Robojournalism and News Making: Better the Journalist you know or the Robojournalist you don’t?

Grace Fuller is a 21-year-old California native who lives thousands of miles away from her family in London. She left her life in the Golden State behind to pursue a degree in Digital Technologies at King’s College London, where she focuses on Artificial Intelligence. When I asked her why she chose these studies, I was expecting a generic answer. Californians have an obsession about Silicon Valley. So, I expected her to talk about the desire to work in the tech industry. But her answer was nothing like that. Instead she filled me in about the fear and uncertainty that she experienced, because of the misuse of digital systems and the threat of misinformation.

On the 22nd of June 2017, Grace was running errands around Arizona, where she was on a solo trip. She had her headphones in as she explored her new surroundings alone. Suddenly, her Daft Punk playlist stopped to a loud news alert. A bright red notification read “CALIFORNIA: 6.8 MAGNITUDE EARTHQUAKE”. 6 unanswered calls later, Grace was running along the unfamiliar streets in a panic. It took her thirty minutes to finally reach her mother. She told Grace that the earthquake did not take place that day, but in 1925.

The alert was an error in the LA Times AI software. Also, called Robojournalism, AI within the news is used to control the data behind stories whilst publishing automated news articles. However, its misuse caused Grace and many others the loss of their control over accurate information. To regain said control, Grace decided to pursue further understanding on AI through her studies. To her, this would mean saving others from experiencing the uncertainty she felt that day. “Robojournalism does not embody the humanity behind journalism, which sets the tone for dangerous errors in news-making”, she said as I walked her back to class.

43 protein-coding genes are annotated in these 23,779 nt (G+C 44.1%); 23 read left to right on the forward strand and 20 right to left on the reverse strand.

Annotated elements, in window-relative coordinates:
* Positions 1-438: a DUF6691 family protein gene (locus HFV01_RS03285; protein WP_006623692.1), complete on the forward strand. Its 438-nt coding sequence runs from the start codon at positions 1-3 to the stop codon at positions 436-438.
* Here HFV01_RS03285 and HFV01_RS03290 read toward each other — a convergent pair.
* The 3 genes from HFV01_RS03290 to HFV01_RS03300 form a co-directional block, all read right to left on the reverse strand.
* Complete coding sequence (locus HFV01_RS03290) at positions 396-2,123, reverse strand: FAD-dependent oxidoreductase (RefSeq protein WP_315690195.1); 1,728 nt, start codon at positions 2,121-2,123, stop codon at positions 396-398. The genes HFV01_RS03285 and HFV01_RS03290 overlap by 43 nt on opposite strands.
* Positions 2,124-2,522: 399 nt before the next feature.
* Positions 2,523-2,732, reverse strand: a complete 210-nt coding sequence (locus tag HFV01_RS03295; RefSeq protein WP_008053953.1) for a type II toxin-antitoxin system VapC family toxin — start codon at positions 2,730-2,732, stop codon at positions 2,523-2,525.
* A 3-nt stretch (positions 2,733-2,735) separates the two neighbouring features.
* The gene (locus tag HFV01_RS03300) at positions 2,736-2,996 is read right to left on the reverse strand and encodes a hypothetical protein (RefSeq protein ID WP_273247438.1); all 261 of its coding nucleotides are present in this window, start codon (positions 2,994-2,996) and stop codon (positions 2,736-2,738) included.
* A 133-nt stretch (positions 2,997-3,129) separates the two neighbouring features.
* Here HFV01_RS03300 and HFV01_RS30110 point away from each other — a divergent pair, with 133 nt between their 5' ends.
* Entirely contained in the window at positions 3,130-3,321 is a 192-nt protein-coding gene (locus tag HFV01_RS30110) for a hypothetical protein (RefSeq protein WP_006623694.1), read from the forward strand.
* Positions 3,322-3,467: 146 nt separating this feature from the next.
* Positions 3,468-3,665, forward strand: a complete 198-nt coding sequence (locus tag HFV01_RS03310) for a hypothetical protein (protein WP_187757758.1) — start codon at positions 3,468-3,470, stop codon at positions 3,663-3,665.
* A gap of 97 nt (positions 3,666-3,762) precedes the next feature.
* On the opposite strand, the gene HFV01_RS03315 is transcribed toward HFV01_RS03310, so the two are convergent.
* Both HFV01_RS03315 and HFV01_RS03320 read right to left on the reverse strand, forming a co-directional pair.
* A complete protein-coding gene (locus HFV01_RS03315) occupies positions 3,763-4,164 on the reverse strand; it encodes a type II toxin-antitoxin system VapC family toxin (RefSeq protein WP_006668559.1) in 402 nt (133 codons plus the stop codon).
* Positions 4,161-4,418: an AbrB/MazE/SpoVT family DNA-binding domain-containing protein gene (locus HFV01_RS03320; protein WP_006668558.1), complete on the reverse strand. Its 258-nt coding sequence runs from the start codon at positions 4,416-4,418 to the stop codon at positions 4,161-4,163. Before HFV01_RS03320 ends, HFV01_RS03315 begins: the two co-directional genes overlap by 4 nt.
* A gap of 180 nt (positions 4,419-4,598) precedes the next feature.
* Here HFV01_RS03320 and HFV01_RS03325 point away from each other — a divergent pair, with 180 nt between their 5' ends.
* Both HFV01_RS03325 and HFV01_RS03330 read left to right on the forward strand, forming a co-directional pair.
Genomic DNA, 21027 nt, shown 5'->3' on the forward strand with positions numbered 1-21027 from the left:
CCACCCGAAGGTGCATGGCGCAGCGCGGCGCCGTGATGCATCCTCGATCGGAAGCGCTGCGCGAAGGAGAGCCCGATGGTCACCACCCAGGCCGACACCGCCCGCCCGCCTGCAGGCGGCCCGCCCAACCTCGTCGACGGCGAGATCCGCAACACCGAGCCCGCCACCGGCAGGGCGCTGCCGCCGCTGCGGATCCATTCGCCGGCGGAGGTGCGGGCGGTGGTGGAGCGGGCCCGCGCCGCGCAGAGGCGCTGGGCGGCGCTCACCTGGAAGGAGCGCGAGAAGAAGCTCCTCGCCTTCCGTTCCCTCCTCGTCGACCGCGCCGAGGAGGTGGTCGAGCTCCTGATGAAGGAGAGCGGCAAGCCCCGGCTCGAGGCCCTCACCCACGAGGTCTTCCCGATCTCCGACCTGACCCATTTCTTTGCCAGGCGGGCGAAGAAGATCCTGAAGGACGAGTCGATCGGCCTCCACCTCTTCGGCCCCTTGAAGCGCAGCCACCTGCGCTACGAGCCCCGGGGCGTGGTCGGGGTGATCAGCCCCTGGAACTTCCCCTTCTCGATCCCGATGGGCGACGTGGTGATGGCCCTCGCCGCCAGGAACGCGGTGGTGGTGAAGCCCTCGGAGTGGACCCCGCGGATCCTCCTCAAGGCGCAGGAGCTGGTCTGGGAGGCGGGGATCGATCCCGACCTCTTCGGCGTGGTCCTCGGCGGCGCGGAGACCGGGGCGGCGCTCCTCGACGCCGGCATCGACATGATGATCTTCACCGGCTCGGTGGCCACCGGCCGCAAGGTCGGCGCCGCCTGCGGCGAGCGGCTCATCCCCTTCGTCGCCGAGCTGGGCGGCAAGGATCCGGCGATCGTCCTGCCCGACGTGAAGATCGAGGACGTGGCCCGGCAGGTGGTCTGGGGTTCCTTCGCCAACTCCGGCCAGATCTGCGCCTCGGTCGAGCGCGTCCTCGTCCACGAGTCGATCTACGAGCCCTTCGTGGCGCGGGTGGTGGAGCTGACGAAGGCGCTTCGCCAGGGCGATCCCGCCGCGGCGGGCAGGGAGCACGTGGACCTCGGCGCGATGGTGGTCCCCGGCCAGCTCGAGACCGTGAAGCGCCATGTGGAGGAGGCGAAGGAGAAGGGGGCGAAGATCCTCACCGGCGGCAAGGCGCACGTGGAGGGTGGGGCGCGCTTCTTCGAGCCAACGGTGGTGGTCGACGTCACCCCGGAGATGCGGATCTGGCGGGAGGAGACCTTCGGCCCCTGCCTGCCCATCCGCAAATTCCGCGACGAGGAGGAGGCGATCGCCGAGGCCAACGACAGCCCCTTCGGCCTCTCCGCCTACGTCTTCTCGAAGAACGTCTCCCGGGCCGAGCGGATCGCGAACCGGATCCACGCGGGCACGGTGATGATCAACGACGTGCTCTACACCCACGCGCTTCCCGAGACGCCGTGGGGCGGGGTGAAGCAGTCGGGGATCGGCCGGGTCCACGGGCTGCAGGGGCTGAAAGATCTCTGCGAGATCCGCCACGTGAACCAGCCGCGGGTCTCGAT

But is Grace right when she says this?

Robojournalism is a key, yet underexposed, development of the 24-hour news cycle. In today’s day and age, we are seeing more generation of data than ever before. This requires Robojournalism to sort and locate data trends. Therefore, saving journalists time and energy when it comes to the statistics behind the news. In London, The Press Association’s (PA) headquarters develops Robojournalist software. PA submits samples of templates to local newspapers in a wide scale project named Radar. Along with a £622,000 grant from Google, Radar follows a system-generated template to write articles on sports, events, elections and more. “We’ve just been emailing them [local newspapers] samples of stories we’ve produced and they’ve been using a reasonable number of them,” says Peter Clifton, editor-in-chief, over PA’s blog. In May, PA started distributing 30,000 of these stories a month. These articles are all published verbatim. Therefore, eliminating journalistic principles such as transparency, accountability and humanity. The lack of these principles in Robojournalism have and continue to risk misinformation within news articles like the California earthquake error.